Letters to the Editor 

Backlash on B

Thank you, for your look at Proposal B with the most recent column by Jack Lessenberry ("The politics of life and death, MT, Oct. 14-20).

However, we feel that Mr. Lessenberry misses out on a critical point in the discussion. Proposal B is more than a theoretical argument on medical ethics or religious morality; it is a very real threat to every vulnerable person in our community.

As University of Michigan law professor Yale Kamisar noted recently, if Proposal B passes there "are bound to be victims" and they will be "largely hidden from view" once the media spotlight fades. As he notes, because the "financial aspects of death and dying loom large in this country ... the uninsured and under-insured lack access to the more recent advances in pain treatment."

This observation is clear evidence of how our current market-based system of health care will have a disproportionate effect on the physician-assisted suicide rate of the poor who are more vulnerable to the economic forces that drive health care decisions in a free market society. This is just one example of how Proposal B amounts to bad public policy.

And in these final days before the November election we, the Metro Detroiters Concerned About Proposal B, are asking for the leadership in our community, to take a stand on this initiative and publicly declare their opposition to this bad legislation.

Metro Detroiters Concerned About Proposal B is a group of local health care professionals and clergy who represent hundreds of hospitals/hospices, churches, synagogues, and Muslim temples in Detroit's city and suburban communities. We have joined together for the purpose of defeating Proposal B, an ill-conceived, poorly drafted and badly flawed piece of legislation.

Consider this: If passed, this legislation will have tangible costs for all of us and has the potential to:

* Fundamentally transform the medical care each of us and our families will receive.

* Serve as a vehicle of abuse by unethical people seeking monetary gain.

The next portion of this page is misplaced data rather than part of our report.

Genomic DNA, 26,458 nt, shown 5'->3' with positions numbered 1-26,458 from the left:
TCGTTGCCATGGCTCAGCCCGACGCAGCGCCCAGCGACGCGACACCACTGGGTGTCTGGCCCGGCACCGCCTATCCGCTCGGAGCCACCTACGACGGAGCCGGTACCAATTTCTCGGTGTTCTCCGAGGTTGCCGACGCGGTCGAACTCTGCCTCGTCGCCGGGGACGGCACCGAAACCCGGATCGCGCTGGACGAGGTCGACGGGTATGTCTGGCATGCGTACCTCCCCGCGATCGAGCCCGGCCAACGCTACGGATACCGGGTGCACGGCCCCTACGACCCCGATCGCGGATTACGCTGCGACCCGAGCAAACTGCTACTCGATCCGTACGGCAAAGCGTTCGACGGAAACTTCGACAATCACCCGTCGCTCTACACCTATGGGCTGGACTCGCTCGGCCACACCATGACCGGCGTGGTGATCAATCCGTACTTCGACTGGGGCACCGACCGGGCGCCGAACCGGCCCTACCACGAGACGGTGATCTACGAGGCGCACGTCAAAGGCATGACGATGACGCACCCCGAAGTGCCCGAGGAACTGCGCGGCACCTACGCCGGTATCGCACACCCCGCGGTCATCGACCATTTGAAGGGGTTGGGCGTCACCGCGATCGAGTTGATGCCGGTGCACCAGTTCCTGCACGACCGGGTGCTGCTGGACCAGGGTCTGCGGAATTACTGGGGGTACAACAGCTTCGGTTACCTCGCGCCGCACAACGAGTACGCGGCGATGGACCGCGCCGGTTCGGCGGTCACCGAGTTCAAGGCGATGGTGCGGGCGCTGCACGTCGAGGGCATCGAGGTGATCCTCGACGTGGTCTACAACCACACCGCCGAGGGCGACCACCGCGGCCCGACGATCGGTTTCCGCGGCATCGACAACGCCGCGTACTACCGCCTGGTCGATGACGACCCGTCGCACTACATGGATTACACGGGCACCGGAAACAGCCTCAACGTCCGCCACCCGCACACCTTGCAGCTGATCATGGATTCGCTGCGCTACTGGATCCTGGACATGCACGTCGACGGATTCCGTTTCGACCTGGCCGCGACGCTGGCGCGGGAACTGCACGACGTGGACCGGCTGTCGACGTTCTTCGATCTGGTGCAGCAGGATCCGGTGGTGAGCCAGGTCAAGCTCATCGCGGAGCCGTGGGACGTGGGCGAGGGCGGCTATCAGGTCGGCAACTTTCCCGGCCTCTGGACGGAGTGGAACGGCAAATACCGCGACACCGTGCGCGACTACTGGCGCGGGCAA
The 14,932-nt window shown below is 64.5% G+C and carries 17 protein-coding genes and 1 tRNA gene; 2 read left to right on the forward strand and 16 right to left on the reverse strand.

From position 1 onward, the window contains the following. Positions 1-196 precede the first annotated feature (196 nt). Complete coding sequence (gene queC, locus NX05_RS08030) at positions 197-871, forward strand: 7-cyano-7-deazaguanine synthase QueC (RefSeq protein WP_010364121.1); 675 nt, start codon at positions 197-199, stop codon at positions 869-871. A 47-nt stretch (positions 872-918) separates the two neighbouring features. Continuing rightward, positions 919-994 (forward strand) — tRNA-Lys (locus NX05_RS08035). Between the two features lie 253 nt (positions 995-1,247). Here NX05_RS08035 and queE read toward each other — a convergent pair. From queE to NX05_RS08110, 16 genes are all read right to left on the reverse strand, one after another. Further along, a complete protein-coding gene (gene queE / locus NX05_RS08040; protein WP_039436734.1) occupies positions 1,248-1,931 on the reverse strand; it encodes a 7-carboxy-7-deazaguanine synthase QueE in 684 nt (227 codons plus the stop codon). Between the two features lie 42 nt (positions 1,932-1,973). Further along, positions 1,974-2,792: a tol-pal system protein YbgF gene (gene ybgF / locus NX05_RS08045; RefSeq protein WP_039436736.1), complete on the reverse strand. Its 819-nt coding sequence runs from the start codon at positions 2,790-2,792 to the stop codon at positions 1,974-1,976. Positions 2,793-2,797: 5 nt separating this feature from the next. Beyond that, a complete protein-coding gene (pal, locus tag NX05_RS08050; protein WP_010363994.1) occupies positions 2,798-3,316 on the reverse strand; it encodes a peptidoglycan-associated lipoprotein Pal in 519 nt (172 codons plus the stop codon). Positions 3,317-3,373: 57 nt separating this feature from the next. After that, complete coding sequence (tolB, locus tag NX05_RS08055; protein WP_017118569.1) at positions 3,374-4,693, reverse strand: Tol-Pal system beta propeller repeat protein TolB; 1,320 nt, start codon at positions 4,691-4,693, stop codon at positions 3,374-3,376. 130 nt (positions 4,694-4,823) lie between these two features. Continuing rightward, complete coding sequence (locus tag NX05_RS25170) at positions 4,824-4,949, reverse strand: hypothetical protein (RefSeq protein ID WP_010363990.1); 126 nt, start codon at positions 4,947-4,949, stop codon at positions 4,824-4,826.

* Encourage HMOs and medical insurers to limit coverage of pain medication and end-of-life care for everyone.

* Pressure those citizens with no health insurance to take the suicide route in order to save their family money.

* Create a new state bureaucracy to loosely monitor the actions of doctors to decide a patients' quality of life and, by extension, to facilitate death.

* Invite people to come to our cities, townships and suburban communities to die.

* Virtually close all records of the state's suicide department activities to the public -- including immediate family, law enforcement, medical examiners and the judiciary.

For these reasons we feel that it is time for the leadership in our community, to take a stand on this initiative and publicly declare their opposition to this bad legislation. And we encourage everyone to vote no on Proposal B. --Rev. James Beall, Rev. Kevin Butcher, Imam Mohamad Ali Elahi, Imam Abdullah Bey El-Amin, Rev. Eddie Edwards, Dr. Maureen A. Fay, O.P., Rabbi E.B. Freedman, Rabbi Irwin Groner, Walter Hunter, M.D., Jeanne Lewandowski, M.D., Adam Cardinal Maida, Col. Franklyn Thompson, Francis M. Wilson, M.D., Rev. Edgar L. Vann, Jr.

Jack Lessenberry responds: Normally I would not respond to brain-dead groupthink letters like the above, but this one gives religion a bad name. Most or all of their objections are lies, as is their main premise. They basically are authoritarian/totalitarian in mind-set, and their real objection has to do with power; they think people's freedom should be curtailed in the name of the mystic holy spirit, for whom they presume to speak. Had the signers been alive in 1776, I have no doubt every one of them would have opposed the Declaration of Independence, on the grounds that some would abuse freedom.

The bottom line is this: Do you think that if you, when you are facing your final journey, ought to have the right to determine when enough is enough? To those who say no, whether they are a commissar or a cardinal, the proper response of anyone who truly believes in freedom ought to be: Go to hell.

We welcome readers to submit letters regarding articles and content in Detroit Metro Times. Letters should be a minimum of 150 words, refer to content that has appeared on Detroit Metro Times, and must include the writer's full name, address, and phone number for verification purposes. No attachments will be considered. Writers of letters selected for publication will be notified via email. Letters may be edited and shortened for space.

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